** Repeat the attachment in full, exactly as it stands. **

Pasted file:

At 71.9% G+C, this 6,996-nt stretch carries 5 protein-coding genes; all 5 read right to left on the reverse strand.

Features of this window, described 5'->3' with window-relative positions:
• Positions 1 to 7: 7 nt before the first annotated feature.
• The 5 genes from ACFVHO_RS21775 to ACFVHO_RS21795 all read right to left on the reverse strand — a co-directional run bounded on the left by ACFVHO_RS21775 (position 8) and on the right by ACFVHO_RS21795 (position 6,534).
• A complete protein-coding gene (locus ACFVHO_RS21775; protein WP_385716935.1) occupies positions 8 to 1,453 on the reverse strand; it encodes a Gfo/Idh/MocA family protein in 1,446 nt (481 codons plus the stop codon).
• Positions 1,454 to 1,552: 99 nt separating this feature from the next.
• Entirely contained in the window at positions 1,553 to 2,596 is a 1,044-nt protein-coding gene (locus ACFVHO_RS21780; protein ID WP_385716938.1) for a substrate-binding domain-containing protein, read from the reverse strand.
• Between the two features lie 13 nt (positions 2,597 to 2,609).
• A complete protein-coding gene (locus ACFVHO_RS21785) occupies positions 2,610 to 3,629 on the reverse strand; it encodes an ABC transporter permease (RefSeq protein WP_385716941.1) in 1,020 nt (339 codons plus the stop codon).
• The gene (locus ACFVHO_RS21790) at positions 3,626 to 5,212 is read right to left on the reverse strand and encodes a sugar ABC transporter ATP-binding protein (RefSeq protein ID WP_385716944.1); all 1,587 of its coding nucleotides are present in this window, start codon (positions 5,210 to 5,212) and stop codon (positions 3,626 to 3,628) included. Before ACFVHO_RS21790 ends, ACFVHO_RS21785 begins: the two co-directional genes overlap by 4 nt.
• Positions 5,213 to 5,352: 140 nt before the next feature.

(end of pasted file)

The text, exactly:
At 71.9% G+C, this 6,996-nt stretch carries 5 protein-coding genes; all 5 read right to left on the reverse strand.

Features of this window, described 5'->3' with window-relative positions:
• Positions 1 to 7: 7 nt before the first annotated feature.
• The 5 genes from ACFVHO_RS21775 to ACFVHO_RS21795 all read right to left on the reverse strand — a co-directional run bounded on the left by ACFVHO_RS21775 (position 8) and on the right by ACFVHO_RS21795 (position 6,534).
• A complete protein-coding gene (locus ACFVHO_RS21775; protein WP_385716935.1) occupies positions 8 to 1,453 on the reverse strand; it encodes a Gfo/Idh/MocA family protein in 1,446 nt (481 codons plus the stop codon).
• Positions 1,454 to 1,552: 99 nt separating this feature from the next.
• Entirely contained in the window at positions 1,553 to 2,596 is a 1,044-nt protein-coding gene (locus ACFVHO_RS21780; protein ID WP_385716938.1) for a substrate-binding domain-containing protein, read from the reverse strand.
• Between the two features lie 13 nt (positions 2,597 to 2,609).
• A complete protein-coding gene (locus ACFVHO_RS21785) occupies positions 2,610 to 3,629 on the reverse strand; it encodes an ABC transporter permease (RefSeq protein WP_385716941.1) in 1,020 nt (339 codons plus the stop codon).
• The gene (locus ACFVHO_RS21790) at positions 3,626 to 5,212 is read right to left on the reverse strand and encodes a sugar ABC transporter ATP-binding protein (RefSeq protein ID WP_385716944.1); all 1,587 of its coding nucleotides are present in this window, start codon (positions 5,210 to 5,212) and stop codon (positions 3,626 to 3,628) included. Before ACFVHO_RS21790 ends, ACFVHO_RS21785 begins: the two co-directional genes overlap by 4 nt.
• Positions 5,213 to 5,352: 140 nt before the next feature.